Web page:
Now, though, she has decided to talk anyway, telling her story in detail for the first time. Why? What made her change her mind?
Essentially, there are three reasons. First, she has a new lawyer, one who is both experienced and unflinching. He believes the non-disclosure agreement is not legally binding and he has filed a civil complaint against Ronaldo in Kathryn Mayorga's name. That complaint is supported by a 27-page document that could have far-reaching consequences for the football star. The document contains a version of how Ronaldo experienced that night, including the following quote: "She said no and stop several times."
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Second, the world has changed for women who claim to have been the victim of sexual assault. One year ago, accusations against the American movie producer Harvey Weinstein were made public. According to those claims, he spent decades harassing, molesting or even raping women. Weinstein denies the accusations.
Money, Power and Fame
Once the scandal went public, the American actress Alyssa Milano encouraged women who have experienced sexual harassment to go public under the hashtag #MeToo.
Tens of thousands of women did so, changing the societal climate in the process. It has since become much more difficult for politicians, lawyers and the general public to ignore and play down sexual violence against women, particularly in cases where the suspected perpetrator possesses money, power and fame.
The #MeToo movement has also given many victims more courage and self-confidence. Mayorga is one of them. She says she has spent many hours in front of her computer reading the stories of other women.
The third reason is that she sees it as the only chance to learn whether there are other women out there who say they were sexually abused by Ronaldo. "It's something I've always wondered about," she says.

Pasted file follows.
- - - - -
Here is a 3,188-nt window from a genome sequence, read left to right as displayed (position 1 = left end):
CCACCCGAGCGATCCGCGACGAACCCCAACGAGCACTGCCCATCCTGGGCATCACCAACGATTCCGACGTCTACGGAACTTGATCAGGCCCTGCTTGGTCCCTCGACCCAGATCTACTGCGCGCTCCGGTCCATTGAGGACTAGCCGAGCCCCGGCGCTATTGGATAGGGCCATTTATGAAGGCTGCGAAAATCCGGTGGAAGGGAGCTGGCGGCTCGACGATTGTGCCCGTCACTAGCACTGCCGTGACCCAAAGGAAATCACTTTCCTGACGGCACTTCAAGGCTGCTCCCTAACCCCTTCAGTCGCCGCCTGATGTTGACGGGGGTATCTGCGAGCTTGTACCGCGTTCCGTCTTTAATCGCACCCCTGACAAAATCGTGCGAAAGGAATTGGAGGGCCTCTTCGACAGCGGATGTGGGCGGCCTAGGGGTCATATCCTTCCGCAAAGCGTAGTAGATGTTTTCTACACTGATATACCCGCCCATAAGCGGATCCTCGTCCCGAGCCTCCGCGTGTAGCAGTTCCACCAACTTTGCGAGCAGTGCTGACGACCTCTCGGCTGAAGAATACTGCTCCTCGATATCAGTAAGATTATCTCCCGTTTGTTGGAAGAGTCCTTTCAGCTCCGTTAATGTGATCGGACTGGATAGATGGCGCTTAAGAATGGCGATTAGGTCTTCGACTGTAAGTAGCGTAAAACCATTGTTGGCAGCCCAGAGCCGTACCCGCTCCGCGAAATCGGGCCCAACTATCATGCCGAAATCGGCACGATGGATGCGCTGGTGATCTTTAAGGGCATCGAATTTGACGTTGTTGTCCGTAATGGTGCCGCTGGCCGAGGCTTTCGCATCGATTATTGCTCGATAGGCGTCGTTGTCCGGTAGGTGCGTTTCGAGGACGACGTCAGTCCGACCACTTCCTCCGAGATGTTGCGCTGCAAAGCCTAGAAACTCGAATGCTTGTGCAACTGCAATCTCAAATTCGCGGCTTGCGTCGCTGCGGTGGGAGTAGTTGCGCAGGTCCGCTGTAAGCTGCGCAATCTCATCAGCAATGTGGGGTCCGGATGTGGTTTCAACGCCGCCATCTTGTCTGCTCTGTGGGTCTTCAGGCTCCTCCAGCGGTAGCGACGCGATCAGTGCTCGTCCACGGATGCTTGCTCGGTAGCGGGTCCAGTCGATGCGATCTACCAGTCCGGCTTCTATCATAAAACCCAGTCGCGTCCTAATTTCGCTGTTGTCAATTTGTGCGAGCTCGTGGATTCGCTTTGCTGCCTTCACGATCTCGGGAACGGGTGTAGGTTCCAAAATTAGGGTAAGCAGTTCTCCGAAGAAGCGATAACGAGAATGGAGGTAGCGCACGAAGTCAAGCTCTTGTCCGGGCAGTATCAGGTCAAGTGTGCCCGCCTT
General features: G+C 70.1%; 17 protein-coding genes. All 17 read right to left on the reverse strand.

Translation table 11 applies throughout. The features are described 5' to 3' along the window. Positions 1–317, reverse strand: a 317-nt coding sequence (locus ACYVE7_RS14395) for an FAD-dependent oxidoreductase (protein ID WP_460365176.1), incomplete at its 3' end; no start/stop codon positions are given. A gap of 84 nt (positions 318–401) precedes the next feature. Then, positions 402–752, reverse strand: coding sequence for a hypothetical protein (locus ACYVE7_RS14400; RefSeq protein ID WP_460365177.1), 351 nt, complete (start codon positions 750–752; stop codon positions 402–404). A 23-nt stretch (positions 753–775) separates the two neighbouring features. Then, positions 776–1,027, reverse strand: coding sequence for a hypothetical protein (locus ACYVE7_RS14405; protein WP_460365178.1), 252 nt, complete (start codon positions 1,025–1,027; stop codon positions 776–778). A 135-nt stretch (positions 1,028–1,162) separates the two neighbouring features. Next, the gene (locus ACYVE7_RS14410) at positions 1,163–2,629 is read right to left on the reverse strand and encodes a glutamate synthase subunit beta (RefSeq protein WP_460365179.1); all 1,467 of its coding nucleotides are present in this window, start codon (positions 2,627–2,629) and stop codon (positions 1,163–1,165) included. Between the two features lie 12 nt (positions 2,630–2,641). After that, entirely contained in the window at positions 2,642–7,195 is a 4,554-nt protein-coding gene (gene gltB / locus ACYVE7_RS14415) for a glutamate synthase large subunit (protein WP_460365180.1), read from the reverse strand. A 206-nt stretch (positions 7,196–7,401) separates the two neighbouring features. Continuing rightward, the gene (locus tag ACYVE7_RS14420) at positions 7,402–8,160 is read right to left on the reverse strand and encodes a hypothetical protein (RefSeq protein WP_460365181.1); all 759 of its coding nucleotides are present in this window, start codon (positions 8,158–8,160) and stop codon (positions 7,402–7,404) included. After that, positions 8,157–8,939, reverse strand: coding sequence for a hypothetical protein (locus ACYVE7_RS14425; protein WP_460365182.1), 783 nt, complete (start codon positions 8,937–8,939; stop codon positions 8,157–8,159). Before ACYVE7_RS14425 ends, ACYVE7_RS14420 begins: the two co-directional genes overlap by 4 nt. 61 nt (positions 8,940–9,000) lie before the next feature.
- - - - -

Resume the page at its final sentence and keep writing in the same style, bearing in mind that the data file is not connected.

It's a few weeks ago in Las Vegas and Kathryn Mayorga is sitting at a long, dark conference table in the offices of her lawyer together with her mother Cheryl Mayorga and her therapist.
Kathryn is wearing black overalls and long, turquoise earrings. She has made herself up carefully, but the makeup can't completely disguise the tiredness in her eyes. For the last week, she says, she has been having trouble sleeping.
She seems exhausted, but she is also extremely nervous. Her eyes bounce around the room as she repeatedly brushes back her hair.
Mayorga takes a deep breath. First, she wants to talk about her fears as she takes this next step and the words begin pouring out of her. "It's a pretty famous guy. So I'm terrified. I'm scared." She is worried that someone might do something to her, that the media and Ronaldo's fans won't leave her alone. "The reason why I signed the contract in the first place (was) because I didn't want my name out there."
She starts to cry, her breaths coming in shallow bursts. She rolls back in her heavy leather chair and buries her face in her hands. Her therapist is concerned, and they withdraw to a neighboring room for half an hour.
Her mother Cheryl, 66, remains behind, a diminutive woman with dark hair pulled up in a bun. She chooses her words carefully. "It's never left her. Every day, she lives it," she says. "There were times when she would call me and his -- he would be on a billboard or whatever, and she would just completely disintegrate. Having to walk into a store to get a pint of milk, and you've got his picture everywhere. (...) He's the soccer god that everybody thinks is just perfect and flawless. (...) And she can't even get out of bed some days." Cheryl Mayorga shakes her head. "It's just wrong. We're behind her 100 percent."
'Just Simple People'
By "we," she means the entire Mayorga family. Kathryn's father Larry, 64, and her brother Jason, 37, describe how that night nine years ago changed Kathryn.
She was born and raised in Las Vegas. Her father, who is now retired, worked as a fireman for 32 years while her mother spent most of her time taking care of the children. "We're just simple people," says Cheryl.
Kathryn played softball and soccer and was a member of the Girl Scouts. But, her mother says, she suffers from Attention Deficit Disorder and has a learning disability. Her daughter has trouble concentrating and keeping her thoughts straight, Cheryl says, which is one reason she sometimes speaks so quickly.
The door opens and Kathryn Mayorga comes back into the conference room. She appears to have regained her composure. Her mother provides a quick recap of what she said in the interim. "I did struggle a lot growing up," Kathryn says. "It's hard for me to learn in a classroom experience. I have documented disabilities (...) and was given extra time," she adds: "I busted my ass at school and wanted to prove something." She got her degree in journalism at the University of Nevada, Las Vegas.